Abram said he felt the new information should have come before the board already and that they needed to put any changes before the public for input before the SRD proceeds.

Area D Director Brenda Leigh also referred at that meeting to information she had received from Cortes residents about concerns with the referenda. She said residents were concerned the SRD board was suspending the rules to go “through all four readings” at one meeting. The agenda showed both referendum bylaws were only to be taken up to third reading before going to the public for a vote.

Leigh also alluded to the SCCA presentation from earlier in the meeting, though it is unclear how any emails or other communication from the public could have been about the presentation on Nov. 22.

“Obviously, they were prepared to speak about it at this meeting,” Leigh said, “but what about anyone else?”

SRD meeting agendas only list items for discussion prior to the meeting. Subsequently, these are published online with supporting documents. In the case of the Nov. 22 meeting, there was reference to the SCCA appearing to make a presentation about community hall service on Cortes. However, the agenda provided no details about the presentation, including the request to drop the parcel tax as a funding option.

Cortes residents upset by delay

Regarding delays for a binding vote, a number of residents from Cortes Island did not take the news quietly that the SRD is slowing the process to go to referendum in order to get more public input.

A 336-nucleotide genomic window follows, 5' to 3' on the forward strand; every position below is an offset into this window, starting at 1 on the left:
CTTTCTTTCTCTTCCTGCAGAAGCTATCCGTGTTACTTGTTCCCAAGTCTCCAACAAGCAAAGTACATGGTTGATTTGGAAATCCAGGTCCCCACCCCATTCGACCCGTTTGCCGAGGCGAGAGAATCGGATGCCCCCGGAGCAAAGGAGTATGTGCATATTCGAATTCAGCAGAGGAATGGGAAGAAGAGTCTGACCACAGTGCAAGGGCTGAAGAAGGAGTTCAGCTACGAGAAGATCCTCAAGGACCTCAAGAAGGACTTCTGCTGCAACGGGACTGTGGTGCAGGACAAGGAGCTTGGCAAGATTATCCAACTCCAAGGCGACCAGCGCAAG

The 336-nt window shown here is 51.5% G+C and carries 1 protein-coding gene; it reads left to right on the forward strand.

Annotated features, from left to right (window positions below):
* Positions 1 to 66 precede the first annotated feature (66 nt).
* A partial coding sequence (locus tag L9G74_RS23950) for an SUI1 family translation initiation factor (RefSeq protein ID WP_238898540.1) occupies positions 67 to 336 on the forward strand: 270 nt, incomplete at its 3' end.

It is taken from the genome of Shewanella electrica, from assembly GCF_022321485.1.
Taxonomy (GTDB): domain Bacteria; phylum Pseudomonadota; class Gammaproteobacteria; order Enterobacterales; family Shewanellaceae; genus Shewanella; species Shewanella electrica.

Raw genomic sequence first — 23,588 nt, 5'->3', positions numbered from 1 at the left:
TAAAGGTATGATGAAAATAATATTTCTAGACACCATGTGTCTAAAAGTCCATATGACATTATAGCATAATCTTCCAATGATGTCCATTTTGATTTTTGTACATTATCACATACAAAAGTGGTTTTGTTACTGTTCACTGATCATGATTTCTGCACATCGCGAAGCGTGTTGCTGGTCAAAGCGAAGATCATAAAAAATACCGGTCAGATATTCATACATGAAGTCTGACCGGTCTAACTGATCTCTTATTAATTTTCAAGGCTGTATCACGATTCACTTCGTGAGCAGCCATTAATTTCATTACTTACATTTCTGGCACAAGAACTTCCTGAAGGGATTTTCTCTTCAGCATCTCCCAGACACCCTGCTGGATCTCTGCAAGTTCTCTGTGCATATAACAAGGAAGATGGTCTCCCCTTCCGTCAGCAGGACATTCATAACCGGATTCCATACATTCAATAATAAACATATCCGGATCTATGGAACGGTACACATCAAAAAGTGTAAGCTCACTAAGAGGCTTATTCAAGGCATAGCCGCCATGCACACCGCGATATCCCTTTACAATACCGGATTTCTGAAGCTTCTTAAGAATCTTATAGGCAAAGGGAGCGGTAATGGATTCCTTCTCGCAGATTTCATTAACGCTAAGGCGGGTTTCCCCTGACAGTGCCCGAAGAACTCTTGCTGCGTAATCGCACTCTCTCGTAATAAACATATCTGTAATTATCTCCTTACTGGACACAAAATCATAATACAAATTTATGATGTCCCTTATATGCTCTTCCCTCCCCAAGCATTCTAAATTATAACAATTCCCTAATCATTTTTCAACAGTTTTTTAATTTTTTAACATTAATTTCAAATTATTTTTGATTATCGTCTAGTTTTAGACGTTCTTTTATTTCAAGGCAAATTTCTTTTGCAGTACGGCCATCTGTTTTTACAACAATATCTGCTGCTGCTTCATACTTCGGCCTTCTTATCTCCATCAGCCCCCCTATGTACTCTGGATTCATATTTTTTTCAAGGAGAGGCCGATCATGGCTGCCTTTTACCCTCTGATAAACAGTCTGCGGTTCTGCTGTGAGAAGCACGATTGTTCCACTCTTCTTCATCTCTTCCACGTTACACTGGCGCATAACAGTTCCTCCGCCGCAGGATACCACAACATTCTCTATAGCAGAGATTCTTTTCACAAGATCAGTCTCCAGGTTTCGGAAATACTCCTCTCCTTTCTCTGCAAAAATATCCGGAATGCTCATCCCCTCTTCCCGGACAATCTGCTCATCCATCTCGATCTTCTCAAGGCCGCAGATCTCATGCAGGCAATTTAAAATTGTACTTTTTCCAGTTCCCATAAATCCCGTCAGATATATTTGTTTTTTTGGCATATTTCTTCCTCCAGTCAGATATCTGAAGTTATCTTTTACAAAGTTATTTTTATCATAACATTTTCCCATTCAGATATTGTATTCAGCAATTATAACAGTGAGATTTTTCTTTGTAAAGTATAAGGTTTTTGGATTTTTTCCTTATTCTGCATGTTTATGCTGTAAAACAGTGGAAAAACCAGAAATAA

The SRD board received a half-dozen submissions from people frustrated after the idea of a hall tax received 69 per cent support during a non-binding referendum on Oct. 20. One submission from Sue Ellingsen contained signatures from her and 19 other people upset by the decision the SRD board made at the Nov. 22 meeting.

In her letter to the SRD, she states, “For 10 years the community of Cortes Island has been attempting to secure core funding for the Gorge Hall and the Southern Cortes community hall. Ten years ago it was denied to us because some of the non-supporters of providing core tax objected loudly by delegation to the SRD meetings and by letters. Only 10 per cent opposition was required to defeat the alternate approval process.”

Ellingsen outlined the process of hall tax proponents gaining public support through signatures in order to hold a referendum. The SRD responded with the decision to hold a non-binding vote in the fall that would determine if a binding vote was to happen, which was proceeding until the SRD board has decided to get more public input.

“Furthermore, it has come to our attention that emails that were being sent to other members of the SRD board and to staff were not copied to our area director,” she continues. “I am not sure where we will have to go next to register our dissatisfaction with our regional government. They have made it clear that they do not respect the people of Cortes Island. They have been delaying and refusing to honour the wishes of a strong two-thirds majority for too many years.”